In this article, we’re going to tackle the topic of equity and realization. It’s an important subject since it touches every poker hand you’ve ever been involved in. So, let’s not waste any time, and let’s get started.

The Ace of Spades (left) and the four Kings from a traditional deck of cards lay on top of a pile of blue, red and black poker chips.
Equity and equity realization are important concepts as they touch every single poker hand you’ll ever play.

What is Equity?

First of all, we’d better define the terms involved. Raw equity is the expected share of the pot, in percentage terms, that a hand would win if it went to showdown. You know when you’re watching a poker game on TV and they show the percentages in the corner? That’s equity. However, when your opponent’s hand is unknown, you are actually considering your hand’s equity against your opponent’s range.

Here are some common examples of hand equity:

Your HandOpponent Hand Your Hand Equity
A-K suited2-250%
Q-QA-K offsuit55%
A-K offsuitA-J offsuit70-75%
T-TA-T offsuit70%
Flopped flush drawFlopped top pair35-40%
Flopped top pairTwo overcards75%

Equity Realization

What about equity realization? Well, these percentages are just theoretical numbers. In reality, you’re going to have to deal with players trying to bluff you or other events. You may never actually reach a showdown. Equity realization factors in all the postflop variables and turns the raw equity value into an adjusted figure.

How to Approximate a Hand’s Equity

Sadly, this is far from an exact science since poker is a game of incomplete information. As you will never know your opponent’s exact cards, the best you can hope for is to run a calculation against their range. Regardless, let’s take a look at how to estimate your hand’s equity.

Assuming you don’t have access to a calculator, you can approximate the numbers on the fly. Take the number of outs, or cards left in the deck, that will complete your hand and likely win the pot. Multiply this by 4 (on the flop) or 2 on the turn.

Let’s say we’ve flopped a flush draw and figure that we’ll win the pot against our opponent’s range should we hit. With 9 cards in the deck to make our flush, that’s approximately 9*4 = 36% equity.

We can now use this information to determine how to progress in the hand. Let’s say our opponent has shoved, and it’s $120 for us to call. The total pot size is $250. We need to divide the bet size ($120) by the total pot plus our call ($120+$250 = $370) to reveal how much equity we need in order to continue.

$120 / $370 = 0.324

That’s 32.4% equity required in order to continue. Since our calculator shows that we have 36%, a call is therefore justified here.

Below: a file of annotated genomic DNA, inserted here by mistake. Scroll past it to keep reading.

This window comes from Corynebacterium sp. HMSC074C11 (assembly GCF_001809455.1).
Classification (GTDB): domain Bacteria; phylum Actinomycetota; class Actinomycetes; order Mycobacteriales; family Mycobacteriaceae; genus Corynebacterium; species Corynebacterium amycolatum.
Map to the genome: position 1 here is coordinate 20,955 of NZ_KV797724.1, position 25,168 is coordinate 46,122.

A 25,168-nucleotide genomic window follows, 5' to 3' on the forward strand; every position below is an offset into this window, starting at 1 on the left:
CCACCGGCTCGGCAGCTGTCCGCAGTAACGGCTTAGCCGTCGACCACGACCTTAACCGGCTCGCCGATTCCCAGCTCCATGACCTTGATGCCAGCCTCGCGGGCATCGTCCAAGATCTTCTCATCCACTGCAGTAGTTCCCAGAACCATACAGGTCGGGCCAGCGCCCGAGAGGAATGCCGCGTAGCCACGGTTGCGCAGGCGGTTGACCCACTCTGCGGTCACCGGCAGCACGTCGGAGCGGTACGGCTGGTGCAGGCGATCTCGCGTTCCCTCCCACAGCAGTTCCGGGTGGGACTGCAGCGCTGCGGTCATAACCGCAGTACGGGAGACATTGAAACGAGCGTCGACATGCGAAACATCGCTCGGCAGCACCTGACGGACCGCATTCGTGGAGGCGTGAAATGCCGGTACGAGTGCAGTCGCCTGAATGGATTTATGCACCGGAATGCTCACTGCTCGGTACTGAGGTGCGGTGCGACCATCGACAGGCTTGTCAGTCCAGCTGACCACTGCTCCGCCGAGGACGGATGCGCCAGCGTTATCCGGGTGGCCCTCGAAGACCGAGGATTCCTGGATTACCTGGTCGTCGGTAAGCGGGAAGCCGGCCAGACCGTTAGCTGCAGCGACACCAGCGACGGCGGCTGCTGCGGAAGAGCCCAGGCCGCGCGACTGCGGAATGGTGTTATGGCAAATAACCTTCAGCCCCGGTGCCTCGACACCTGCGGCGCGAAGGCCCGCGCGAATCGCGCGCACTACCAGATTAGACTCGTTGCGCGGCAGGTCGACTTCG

How to Estimate a Hand’s Equity Realization

Calculating the exact realization of a hand’s equity is basically impossible. All we can hope to do is make a best guess. If our raw equity is 30% and we have estimated that we will realize 75% of it, the calculation is simple:

0.75 * 30 = 22.5% equity realization.

There are five key factors that influence the amount of equity a hand can realize, and, consequently, our estimation. They are as follows:


Playing in position is always much easier than out of position. With the additional information at your disposal when you’re the last to act in the hand, it’s only natural that you will make better bets and bluffs. Therefore, you will realize more equity in the long run.


Whichever player has the stronger range can afford to be more aggressive. If you are in the Big Blind and defending, for instance, you’d rather be against a button raise than one from the player under the gun. The stronger the range, the better the chance of forcing the opponent off a hand, thus realizing equity.


Fairly obviously, the stronger a hand is, the more equity it is going to realize. However, other playability factors also come into the equation too. For instance, a suited hand will realize much more equity due to its ability to make flushes. Similarly, the closer the cards are together, the more likely they are to realize equity.


As a rule, the greater the Stack-to-Pot (STP) ratio, the more equity the hand of the player in position will realize. As a reminder, the STP ratio is calculated on a street-by-street basis. To calculate it, all you have to do is divide the pot by the shortest stack involved in the hand.


The skill of your opponent, as well as your own, naturally makes a big difference to equity realization. If you don’t c-bet often enough or apply pressure in other situations, then you won’t take down as many pots as you should. Similarly, understanding when to call, fold, or raise makes a big difference.

The Impact of Equity Realization

Understanding this concept properly can help to improve your game’s profitability as it will make you think about poker in a more advanced way and steer you away from making negative expectation plays. However, like everything else, being knowledgeable in only one concept is not enough to turn one pro. To become better, and to play better, you must know about other concepts as well, such as Fold Equity, Squeeze Play, and Strategies for 3-Bet Pots vs Single-Raised Pots, to name a few.

Most importantly, you need to practice! Sign up for a free account with Natural8 and practice calculating equity realization using the freerolls and low-stake tournaments. Sooner or later, you will be able to do it as naturally as breathing.